As the track turns sharp right, there is a now eroded path that heads up the glen as far as the loop at the head of the burn, whereby it turns back SE. Here you take a more eroded path W, over a battered stile on onto the hillside. The path here is badly eroded, and takes the form of many a rivulet and boggy section. Under the fresh, deep and drifted snow it was torture! I post-holed and toiled slowly upwards, sometimes trying to take to the snow-filled trough of the 'path', but more often trying to use the exposed ends of the bog grass to denote shallower areas. It always amuses me how the appearance of the grass seems to suggest easy, shallow snow, yet experience tells you that it is just relative. You try though. It is hard work!
As I gained height, the drifts got ever deeper, the prevailing wind having been NW, and me on the E aspect. There was no danger of avalanche at all due to the slope angle of course, but there was plenty of evidence of cornice build and drifting, so it was nice to 'get my eye in' for conditions on higher hills as the winter progresses. As I took one of many rests, cursing the effort, I noticed two folks happily making use of my work. It is funny how that rankles....I mean, if they weren't there, I would still have to do the work alone, so why not let them use your trail!?
It is so tempting to just stand and wait, and then suggest that you work together, but they were so fit and moving so well, I didn't need to, they soon caught me. At one point they paused, and I jokingly shouted for them to hurry up, so they could take their turn! It was a very nice couple from Edinburgh, Tessa and Euan, young, fit, and capable of setting a blistering pace even though they were in front. I enjoyed the relative rest at the back.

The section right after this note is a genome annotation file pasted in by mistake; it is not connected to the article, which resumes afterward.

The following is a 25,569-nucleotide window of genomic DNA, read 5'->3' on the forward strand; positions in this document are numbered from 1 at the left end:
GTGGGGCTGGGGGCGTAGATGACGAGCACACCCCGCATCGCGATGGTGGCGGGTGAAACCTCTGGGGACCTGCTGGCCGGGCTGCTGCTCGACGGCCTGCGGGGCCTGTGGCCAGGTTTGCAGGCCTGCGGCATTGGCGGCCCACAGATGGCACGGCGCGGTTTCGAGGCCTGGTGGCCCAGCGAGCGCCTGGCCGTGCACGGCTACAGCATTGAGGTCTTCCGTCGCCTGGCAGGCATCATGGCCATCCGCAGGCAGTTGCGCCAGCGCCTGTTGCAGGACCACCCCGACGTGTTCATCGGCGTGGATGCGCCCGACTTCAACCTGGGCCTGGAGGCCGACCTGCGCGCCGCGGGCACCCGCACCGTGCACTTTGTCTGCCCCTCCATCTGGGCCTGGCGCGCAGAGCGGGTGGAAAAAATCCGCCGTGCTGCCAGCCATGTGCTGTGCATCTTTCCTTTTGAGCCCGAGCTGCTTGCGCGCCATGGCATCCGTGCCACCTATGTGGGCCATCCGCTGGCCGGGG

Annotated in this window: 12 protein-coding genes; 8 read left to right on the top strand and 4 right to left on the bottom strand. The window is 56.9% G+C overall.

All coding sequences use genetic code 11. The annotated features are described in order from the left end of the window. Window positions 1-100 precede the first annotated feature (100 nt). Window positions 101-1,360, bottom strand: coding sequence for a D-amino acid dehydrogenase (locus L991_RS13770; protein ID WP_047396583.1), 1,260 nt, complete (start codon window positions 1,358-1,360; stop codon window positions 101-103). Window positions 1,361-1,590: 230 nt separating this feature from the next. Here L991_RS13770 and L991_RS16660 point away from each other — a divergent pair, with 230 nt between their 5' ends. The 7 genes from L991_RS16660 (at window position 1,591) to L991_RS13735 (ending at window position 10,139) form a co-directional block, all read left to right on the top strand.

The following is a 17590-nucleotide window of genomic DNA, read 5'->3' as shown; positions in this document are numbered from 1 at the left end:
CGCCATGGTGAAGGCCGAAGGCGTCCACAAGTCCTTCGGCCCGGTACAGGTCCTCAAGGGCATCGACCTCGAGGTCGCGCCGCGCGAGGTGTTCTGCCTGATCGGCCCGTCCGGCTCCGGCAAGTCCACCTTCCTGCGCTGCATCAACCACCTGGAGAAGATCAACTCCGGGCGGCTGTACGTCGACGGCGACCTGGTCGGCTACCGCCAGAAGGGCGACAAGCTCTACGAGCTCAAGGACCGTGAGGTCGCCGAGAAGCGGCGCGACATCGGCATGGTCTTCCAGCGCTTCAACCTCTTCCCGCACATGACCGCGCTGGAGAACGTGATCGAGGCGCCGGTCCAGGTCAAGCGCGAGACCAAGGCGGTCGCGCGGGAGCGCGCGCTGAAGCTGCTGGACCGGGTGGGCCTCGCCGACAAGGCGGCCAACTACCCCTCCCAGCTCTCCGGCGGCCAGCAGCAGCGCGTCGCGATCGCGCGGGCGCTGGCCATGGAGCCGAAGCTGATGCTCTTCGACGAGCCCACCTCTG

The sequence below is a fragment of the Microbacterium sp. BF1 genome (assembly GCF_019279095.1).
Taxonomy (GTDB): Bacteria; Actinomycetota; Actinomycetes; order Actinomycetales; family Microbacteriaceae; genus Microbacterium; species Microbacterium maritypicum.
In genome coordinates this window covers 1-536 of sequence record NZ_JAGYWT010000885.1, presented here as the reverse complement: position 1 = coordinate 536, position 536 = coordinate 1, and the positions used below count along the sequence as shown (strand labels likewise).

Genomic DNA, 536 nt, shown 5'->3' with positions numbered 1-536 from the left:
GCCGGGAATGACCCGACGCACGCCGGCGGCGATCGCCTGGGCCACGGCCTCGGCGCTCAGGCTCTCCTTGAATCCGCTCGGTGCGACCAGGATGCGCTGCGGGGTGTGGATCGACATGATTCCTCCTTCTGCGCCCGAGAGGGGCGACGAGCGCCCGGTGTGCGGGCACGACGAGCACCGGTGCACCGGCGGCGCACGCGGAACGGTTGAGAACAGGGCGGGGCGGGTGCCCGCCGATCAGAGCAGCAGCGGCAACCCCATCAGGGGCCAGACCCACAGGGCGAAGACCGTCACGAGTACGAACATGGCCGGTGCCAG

Actually, within a short time we made the broad ridge, where the snow was much more scoured and frozen, so their efforts were made much easier, (said the old man, jealous of their youth and vigour!). The views were grand, with the usual rimed-up fence posts to photograph. I held on to their coat tails to the top, where we parted company. I wanted a tea and butty stop, and found a sheltered scoop in the sun and out of the wind, and just soaked it all in.
On the descent, I chatted to a couple of folks who wanted to do the Stank descent, but who were worried about the conditions. No, it's no problem I said, wondering why they would think such a thing. Actually, I soon realised why. The Southerly 'normal' ascent route was much icier than my route up, and I suppose it was due to the slightly more exposed easterly aspect too, but I must admit I didn't expect it. We didn't need crampons, but it wouldn't have taken much more ice build to have needed them for more safe passage. It just shows how conditions can vary so in winter.
The rest of the descent was a joy, the contrasting views from the wintery hillside to the verdant carse towards Stirling and onwards to Edinburgh striking. You could also make out both the Firth of Forth and Clyde, shining as they were in the low sun. I say it many times, but I always feel so lucky to have such beauty and opportunity to get amongst it on my doorstep, yet be so relatively urban in Stirling.
A great start to the winter's walking, and I promise to blog a bit more.....honest I do ;)